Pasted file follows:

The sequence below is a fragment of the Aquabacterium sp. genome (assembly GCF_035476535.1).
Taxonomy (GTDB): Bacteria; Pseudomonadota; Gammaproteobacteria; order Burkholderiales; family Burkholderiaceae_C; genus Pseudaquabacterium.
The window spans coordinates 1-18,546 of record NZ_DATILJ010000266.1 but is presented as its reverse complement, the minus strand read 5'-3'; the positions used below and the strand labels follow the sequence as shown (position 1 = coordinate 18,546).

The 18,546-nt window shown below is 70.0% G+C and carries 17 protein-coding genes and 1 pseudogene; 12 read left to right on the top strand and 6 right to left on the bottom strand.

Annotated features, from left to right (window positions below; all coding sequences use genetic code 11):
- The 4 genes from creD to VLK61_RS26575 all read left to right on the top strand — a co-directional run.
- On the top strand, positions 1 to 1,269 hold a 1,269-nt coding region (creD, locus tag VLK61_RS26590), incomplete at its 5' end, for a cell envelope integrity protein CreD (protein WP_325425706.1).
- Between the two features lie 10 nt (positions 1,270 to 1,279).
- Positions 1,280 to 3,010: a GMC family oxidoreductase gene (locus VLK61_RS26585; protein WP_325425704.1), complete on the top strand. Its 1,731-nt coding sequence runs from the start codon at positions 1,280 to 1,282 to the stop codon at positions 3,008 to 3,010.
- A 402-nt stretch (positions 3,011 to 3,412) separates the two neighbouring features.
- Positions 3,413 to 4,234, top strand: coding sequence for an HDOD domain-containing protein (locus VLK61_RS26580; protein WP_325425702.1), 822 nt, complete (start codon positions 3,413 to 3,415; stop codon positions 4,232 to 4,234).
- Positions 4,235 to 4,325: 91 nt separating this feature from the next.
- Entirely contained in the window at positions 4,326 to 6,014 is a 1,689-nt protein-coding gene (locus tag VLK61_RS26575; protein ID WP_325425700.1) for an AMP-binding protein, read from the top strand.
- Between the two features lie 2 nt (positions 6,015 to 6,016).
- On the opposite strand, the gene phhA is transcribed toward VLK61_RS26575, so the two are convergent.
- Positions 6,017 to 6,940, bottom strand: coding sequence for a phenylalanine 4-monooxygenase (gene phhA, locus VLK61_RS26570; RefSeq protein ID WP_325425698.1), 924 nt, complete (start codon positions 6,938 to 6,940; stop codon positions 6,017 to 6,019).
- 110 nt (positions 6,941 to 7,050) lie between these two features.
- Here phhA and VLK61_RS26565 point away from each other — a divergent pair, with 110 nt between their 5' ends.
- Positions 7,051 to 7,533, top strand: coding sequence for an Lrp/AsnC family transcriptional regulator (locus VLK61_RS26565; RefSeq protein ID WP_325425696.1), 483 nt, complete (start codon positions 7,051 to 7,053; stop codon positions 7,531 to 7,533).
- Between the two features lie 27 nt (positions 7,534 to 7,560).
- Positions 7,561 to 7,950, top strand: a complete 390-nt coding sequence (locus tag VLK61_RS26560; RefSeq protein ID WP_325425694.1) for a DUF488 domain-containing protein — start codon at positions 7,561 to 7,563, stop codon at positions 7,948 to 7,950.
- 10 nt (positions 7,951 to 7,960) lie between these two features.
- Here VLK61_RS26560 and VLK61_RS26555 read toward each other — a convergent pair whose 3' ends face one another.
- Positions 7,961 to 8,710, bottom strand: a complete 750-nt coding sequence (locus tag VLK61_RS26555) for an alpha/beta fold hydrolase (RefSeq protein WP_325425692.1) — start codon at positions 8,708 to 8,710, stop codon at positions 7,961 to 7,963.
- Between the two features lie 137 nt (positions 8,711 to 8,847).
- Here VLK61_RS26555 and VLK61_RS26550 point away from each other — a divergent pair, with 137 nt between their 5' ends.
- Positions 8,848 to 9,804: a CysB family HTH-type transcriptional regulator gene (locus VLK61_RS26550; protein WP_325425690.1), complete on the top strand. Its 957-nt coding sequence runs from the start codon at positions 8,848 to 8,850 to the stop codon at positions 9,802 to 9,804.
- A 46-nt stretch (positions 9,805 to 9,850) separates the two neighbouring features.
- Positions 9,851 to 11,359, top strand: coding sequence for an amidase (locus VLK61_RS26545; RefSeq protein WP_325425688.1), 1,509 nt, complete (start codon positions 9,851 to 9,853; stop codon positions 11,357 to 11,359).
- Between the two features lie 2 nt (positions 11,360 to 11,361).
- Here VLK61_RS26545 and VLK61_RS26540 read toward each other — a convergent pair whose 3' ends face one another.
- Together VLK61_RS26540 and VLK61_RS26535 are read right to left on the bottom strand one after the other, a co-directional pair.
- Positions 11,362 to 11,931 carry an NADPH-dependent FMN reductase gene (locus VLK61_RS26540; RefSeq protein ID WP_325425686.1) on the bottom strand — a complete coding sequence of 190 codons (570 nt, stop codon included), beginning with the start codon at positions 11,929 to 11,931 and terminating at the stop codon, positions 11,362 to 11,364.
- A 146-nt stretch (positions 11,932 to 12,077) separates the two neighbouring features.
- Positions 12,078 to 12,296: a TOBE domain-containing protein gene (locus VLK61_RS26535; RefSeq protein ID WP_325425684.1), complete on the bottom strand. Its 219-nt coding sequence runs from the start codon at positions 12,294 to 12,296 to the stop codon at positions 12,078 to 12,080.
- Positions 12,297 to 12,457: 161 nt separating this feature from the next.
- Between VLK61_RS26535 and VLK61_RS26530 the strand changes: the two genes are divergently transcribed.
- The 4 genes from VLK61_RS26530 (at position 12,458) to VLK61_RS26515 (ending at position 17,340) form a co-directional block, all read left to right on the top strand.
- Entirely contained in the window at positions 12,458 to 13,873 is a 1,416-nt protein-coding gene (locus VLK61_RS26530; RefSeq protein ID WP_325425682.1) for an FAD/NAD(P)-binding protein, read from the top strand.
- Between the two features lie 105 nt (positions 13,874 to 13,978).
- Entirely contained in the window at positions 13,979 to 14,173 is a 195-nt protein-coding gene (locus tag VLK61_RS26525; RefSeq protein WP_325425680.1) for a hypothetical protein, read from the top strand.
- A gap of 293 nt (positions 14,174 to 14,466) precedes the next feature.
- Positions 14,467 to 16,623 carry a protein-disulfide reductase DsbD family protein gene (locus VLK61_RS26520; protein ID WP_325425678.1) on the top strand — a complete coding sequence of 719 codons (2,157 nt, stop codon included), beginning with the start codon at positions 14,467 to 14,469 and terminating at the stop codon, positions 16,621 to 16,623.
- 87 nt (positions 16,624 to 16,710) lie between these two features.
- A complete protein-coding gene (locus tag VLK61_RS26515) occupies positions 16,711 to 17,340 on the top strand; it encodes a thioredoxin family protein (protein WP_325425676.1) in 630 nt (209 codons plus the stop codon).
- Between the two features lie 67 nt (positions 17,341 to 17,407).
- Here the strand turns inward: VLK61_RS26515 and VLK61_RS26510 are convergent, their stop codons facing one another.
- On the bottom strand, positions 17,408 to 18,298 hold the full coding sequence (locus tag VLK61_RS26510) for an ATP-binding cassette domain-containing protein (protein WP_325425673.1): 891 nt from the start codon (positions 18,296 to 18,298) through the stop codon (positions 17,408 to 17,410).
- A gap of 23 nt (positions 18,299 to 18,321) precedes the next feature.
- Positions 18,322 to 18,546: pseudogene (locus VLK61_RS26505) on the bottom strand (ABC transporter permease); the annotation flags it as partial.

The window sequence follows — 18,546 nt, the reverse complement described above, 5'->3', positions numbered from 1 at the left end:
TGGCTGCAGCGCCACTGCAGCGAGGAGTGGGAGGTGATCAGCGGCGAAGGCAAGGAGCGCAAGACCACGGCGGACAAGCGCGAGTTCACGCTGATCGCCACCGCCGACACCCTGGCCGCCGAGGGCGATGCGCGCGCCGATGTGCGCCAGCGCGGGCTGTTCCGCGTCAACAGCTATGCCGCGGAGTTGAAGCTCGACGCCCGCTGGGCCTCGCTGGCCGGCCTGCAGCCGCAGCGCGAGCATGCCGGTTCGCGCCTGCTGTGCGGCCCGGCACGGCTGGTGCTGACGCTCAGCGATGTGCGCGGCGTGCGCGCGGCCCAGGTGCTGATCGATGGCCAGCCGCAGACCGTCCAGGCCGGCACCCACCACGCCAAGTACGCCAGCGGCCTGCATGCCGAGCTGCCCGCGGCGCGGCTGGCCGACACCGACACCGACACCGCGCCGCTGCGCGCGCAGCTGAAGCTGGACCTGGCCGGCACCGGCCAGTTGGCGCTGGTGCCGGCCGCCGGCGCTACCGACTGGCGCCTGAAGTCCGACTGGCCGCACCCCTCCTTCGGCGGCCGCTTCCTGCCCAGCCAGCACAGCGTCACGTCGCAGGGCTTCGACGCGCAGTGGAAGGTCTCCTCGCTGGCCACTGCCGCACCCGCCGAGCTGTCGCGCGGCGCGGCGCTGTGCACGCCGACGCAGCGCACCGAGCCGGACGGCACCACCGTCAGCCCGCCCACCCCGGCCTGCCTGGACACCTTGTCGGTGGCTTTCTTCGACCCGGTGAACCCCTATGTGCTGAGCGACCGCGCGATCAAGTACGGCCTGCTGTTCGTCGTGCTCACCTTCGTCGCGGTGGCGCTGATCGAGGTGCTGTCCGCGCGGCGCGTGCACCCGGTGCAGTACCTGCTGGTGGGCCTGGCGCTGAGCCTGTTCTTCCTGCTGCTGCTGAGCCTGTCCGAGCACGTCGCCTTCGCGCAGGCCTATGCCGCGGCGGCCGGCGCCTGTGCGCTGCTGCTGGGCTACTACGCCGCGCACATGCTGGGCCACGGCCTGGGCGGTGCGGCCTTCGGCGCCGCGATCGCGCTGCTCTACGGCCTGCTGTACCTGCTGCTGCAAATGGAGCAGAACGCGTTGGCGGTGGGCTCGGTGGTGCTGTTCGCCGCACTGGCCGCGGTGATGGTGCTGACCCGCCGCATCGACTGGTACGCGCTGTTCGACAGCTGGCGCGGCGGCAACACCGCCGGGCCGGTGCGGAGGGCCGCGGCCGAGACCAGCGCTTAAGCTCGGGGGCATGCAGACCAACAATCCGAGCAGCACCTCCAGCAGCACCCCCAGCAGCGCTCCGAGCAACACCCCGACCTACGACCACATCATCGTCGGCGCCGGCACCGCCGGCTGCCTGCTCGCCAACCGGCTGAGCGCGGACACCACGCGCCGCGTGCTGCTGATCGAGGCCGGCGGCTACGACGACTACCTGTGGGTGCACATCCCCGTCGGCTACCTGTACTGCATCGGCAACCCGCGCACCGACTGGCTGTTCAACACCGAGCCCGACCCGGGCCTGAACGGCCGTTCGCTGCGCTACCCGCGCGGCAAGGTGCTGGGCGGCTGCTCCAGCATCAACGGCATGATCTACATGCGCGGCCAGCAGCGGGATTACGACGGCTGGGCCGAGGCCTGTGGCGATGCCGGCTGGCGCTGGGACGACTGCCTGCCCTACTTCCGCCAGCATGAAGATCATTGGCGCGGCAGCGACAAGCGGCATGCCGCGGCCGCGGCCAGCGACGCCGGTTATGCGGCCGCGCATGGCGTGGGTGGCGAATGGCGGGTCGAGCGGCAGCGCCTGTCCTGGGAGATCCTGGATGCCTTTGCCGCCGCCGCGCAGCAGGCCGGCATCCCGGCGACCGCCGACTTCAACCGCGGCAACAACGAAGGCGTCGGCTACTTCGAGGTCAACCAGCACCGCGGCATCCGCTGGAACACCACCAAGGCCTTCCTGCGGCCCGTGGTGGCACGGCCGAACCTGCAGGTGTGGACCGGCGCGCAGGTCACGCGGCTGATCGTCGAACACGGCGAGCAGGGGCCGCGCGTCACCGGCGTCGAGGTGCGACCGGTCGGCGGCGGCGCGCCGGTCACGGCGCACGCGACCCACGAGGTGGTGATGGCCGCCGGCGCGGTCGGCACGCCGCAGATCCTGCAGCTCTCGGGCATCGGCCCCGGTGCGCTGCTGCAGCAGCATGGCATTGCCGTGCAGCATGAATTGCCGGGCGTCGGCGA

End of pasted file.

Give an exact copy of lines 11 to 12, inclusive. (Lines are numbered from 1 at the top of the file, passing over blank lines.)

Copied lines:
- Positions 3,413 to 4,234, top strand: coding sequence for an HDOD domain-containing protein (locus VLK61_RS26580; protein WP_325425702.1), 822 nt, complete (start codon positions 3,413 to 3,415; stop codon positions 4,232 to 4,234).
- Positions 4,235 to 4,325: 91 nt separating this feature from the next.